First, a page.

Dr István Kovács started working on product-development and machine-planning projects as soon as he ended his studies. He did his best to stand on his own two feet even before the political changes in 1989-1990, applying for and obtaining a private designer licence from the then Ministry for Industry in the early 1980s. Eventually, he established ELME Automatika Kft. with three colleagues in 1991. But their ownership structure changed not much later, as two of the founders left them soon after their start. The first few years were tough going.“Our operations were characterised by lots of work and little income”, reminisces Dr Kovács.

Most of their turnover came from machine overhauls and tool repairs. Their former colleagues and friends began working for newly established industrial companies around the city of Székesfehérvár, which provided them with a wide range of contacts in local companies. Thanks to their extensive networks and reliability, and albeit slowly at first, the company began to gain momentum. Back in the 1990s, they had several clients in the food industry who manufactured capping and bottling machines. But they soon realised that they would not be able to rely on this sector in the long run. It was not generating enough orders from them, as most companies did not order locally manufactured machines but imported them from Western Europe.

The two owners’ fundamentally different visions also presented an obstacle to the growth of ELME Automatika. In 2004, the other owner withdrew from management, and the Kovács family became full owners of ELME Automatika in 2006.“When I announced that I would buy out the other owner, everybody wanted to talk me out of it. Not only my lawyers, but a financial advisor as well. But I was confident in the future”, relates Dr Kovács.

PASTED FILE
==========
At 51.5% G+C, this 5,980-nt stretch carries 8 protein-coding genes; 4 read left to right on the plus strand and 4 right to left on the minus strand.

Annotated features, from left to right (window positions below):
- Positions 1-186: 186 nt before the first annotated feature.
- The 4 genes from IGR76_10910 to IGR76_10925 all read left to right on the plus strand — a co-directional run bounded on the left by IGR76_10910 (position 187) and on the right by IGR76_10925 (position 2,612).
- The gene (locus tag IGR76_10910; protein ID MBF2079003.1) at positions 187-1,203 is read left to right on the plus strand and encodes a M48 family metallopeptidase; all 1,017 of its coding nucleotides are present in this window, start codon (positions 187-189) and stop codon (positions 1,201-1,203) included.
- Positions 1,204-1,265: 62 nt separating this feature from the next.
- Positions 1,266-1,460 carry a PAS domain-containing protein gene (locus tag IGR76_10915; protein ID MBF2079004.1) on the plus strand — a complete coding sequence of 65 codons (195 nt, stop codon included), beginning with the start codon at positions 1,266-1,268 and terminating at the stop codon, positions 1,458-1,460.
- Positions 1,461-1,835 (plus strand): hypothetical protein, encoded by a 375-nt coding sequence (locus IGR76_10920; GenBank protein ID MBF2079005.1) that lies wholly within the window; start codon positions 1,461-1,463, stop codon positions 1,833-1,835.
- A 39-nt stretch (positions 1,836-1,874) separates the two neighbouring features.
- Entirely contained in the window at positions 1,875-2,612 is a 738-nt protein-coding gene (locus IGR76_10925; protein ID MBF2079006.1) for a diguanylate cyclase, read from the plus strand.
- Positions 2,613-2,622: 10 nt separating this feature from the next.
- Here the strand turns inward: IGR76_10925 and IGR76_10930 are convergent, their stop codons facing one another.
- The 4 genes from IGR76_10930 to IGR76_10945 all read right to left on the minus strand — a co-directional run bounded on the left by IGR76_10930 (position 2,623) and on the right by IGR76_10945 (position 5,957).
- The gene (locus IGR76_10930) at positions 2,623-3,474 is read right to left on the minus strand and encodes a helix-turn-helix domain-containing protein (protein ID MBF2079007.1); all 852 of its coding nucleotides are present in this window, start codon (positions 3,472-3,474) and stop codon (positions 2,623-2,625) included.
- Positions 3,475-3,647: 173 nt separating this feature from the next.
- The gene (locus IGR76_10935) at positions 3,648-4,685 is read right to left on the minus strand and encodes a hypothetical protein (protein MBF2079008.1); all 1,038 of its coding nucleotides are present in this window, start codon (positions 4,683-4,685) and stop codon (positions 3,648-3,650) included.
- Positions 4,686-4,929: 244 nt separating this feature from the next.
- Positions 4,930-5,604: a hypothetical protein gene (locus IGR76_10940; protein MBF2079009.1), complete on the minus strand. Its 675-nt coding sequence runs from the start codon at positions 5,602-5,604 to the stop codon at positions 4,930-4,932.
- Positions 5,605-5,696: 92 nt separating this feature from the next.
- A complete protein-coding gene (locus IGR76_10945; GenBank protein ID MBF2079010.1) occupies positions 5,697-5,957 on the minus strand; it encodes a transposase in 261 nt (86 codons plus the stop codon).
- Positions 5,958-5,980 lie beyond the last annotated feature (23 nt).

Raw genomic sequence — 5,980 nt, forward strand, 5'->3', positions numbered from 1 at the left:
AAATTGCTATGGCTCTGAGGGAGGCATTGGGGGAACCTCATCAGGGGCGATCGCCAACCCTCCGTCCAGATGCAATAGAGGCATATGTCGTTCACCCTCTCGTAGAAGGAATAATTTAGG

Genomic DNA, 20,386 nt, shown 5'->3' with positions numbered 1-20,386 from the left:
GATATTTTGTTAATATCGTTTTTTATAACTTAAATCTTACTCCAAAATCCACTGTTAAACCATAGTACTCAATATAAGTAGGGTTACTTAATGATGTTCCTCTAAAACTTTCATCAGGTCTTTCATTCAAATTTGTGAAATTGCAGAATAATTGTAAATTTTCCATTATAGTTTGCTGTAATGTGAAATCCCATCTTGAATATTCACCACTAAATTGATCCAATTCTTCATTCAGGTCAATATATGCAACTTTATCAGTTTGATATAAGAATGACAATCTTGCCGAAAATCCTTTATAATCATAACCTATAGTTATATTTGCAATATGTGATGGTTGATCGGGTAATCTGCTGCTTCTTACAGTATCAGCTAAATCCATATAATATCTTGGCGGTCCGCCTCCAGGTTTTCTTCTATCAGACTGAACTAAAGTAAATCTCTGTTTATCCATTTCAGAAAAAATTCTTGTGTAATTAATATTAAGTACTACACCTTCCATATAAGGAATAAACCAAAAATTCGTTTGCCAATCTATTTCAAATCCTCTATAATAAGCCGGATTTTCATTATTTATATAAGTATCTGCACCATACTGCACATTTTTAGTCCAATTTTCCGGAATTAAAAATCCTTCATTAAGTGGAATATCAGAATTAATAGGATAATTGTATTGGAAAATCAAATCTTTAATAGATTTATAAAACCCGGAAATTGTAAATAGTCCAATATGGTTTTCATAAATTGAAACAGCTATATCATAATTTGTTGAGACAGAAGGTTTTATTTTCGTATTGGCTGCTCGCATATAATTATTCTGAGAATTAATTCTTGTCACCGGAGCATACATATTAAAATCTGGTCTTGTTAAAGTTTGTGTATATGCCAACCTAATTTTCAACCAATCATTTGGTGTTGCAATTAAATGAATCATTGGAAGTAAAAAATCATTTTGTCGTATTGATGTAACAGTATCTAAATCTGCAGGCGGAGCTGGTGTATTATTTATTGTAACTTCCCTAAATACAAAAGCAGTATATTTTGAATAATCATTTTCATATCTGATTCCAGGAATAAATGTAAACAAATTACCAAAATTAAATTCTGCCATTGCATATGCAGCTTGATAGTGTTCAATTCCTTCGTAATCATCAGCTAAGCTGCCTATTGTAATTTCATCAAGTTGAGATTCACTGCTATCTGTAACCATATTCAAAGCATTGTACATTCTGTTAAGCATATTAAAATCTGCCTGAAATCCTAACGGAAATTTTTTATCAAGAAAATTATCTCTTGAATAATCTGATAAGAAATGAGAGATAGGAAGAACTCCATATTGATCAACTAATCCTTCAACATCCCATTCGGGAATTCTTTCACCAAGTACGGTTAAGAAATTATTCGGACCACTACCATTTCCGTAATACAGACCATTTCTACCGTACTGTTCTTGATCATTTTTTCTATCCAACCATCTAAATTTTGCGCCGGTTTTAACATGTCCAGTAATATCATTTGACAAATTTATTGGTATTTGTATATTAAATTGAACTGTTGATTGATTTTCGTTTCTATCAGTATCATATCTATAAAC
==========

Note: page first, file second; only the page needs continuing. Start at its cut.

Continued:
As their customer based included several automotive manufacturers in the 2000s, the 2008 financial crisis hit them earlier than it did most economic operators. This is why they experienced their biggest downswing already in 2007. It was at this time that they extensively reviewed their cost structure and defined a survival strategy. They took every job they could in order to cover their operating costs. After six months of hard work, they got a contract that marked the end of their troubles. “When you’re in a difficult situation, the only way to find a way out is to stay calm. The worse the trouble, the calmer you have to be in decisionmaking. It’s worked for us so far”, says the managing director.


After the 2008 financial crisis, they started a range of investment projects. They improved their site, bought manufacturing equipment, and hired more engineers and production specialists. Project scopes were increasing in parallel with their capacity growth. Now they not only make minor machines, but also partly or fully automated complete manufacturing and assembly lines for the automotive industry. Sometimes this company of 110 employees finds itself working on five or six major projects at once. Making machines that are of the highest technical quality as well as ergonomically and aesthetically outstanding is a priority for them. When looking for technical solutions, they always prioritise elegance as well. Some of their clients have installed their machines for use abroad. Exports generate 30 to 40% percent of their turnover. Their currently strongest exports markets are Germany and Romania (on account of its ethnic Hungarian Transylvania region), but they have a significant presence in China as well. Their turnover has recently begun to grow rapidly, growing almost one and a half times between 2016 and 2017 to reach HUF 4.3 bn.